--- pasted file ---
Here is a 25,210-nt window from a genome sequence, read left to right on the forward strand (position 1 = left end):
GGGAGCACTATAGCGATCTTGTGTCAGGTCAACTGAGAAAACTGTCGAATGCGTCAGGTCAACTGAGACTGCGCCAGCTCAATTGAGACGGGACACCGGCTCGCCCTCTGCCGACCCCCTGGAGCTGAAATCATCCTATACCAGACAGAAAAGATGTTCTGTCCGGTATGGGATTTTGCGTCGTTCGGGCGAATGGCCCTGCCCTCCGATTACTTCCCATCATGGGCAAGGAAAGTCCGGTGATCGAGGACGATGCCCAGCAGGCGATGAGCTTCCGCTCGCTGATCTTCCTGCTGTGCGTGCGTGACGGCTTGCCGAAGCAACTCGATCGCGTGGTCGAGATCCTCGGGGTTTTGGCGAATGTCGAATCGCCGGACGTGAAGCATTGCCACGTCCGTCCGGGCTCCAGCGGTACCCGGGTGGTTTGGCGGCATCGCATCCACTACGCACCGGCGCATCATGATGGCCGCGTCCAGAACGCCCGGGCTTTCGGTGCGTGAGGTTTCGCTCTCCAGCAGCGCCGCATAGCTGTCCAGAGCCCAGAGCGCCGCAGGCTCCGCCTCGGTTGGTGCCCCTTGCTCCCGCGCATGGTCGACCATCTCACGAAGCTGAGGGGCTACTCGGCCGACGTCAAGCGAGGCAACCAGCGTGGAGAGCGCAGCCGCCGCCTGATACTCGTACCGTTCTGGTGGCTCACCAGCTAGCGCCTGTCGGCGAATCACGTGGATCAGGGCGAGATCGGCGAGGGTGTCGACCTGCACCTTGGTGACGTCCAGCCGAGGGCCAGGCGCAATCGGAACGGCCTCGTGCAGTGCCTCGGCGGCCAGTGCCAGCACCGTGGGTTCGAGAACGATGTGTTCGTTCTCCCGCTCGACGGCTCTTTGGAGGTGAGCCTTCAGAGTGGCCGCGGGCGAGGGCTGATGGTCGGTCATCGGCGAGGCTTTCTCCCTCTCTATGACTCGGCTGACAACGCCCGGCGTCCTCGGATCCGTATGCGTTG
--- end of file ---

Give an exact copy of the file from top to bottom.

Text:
Here is a 25,210-nt window from a genome sequence, read left to right on the forward strand (position 1 = left end):
GGGAGCACTATAGCGATCTTGTGTCAGGTCAACTGAGAAAACTGTCGAATGCGTCAGGTCAACTGAGACTGCGCCAGCTCAATTGAGACGGGACACCGGCTCGCCCTCTGCCGACCCCCTGGAGCTGAAATCATCCTATACCAGACAGAAAAGATGTTCTGTCCGGTATGGGATTTTGCGTCGTTCGGGCGAATGGCCCTGCCCTCCGATTACTTCCCATCATGGGCAAGGAAAGTCCGGTGATCGAGGACGATGCCCAGCAGGCGATGAGCTTCCGCTCGCTGATCTTCCTGCTGTGCGTGCGTGACGGCTTGCCGAAGCAACTCGATCGCGTGGTCGAGATCCTCGGGGTTTTGGCGAATGTCGAATCGCCGGACGTGAAGCATTGCCACGTCCGTCCGGGCTCCAGCGGTACCCGGGTGGTTTGGCGGCATCGCATCCACTACGCACCGGCGCATCATGATGGCCGCGTCCAGAACGCCCGGGCTTTCGGTGCGTGAGGTTTCGCTCTCCAGCAGCGCCGCATAGCTGTCCAGAGCCCAGAGCGCCGCAGGCTCCGCCTCGGTTGGTGCCCCTTGCTCCCGCGCATGGTCGACCATCTCACGAAGCTGAGGGGCTACTCGGCCGACGTCAAGCGAGGCAACCAGCGTGGAGAGCGCAGCCGCCGCCTGATACTCGTACCGTTCTGGTGGCTCACCAGCTAGCGCCTGTCGGCGAATCACGTGGATCAGGGCGAGATCGGCGAGGGTGTCGACCTGCACCTTGGTGACGTCCAGCCGAGGGCCAGGCGCAATCGGAACGGCCTCGTGCAGTGCCTCGGCGGCCAGTGCCAGCACCGTGGGTTCGAGAACGATGTGTTCGTTCTCCCGCTCGACGGCTCTTTGGAGGTGAGCCTTCAGAGTGGCCGCGGGCGAGGGCTGATGGTCGGTCATCGGCGAGGCTTTCTCCCTCTCTATGACTCGGCTGACAACGCCCGGCGTCCTCGGATCCGTATGCGTTG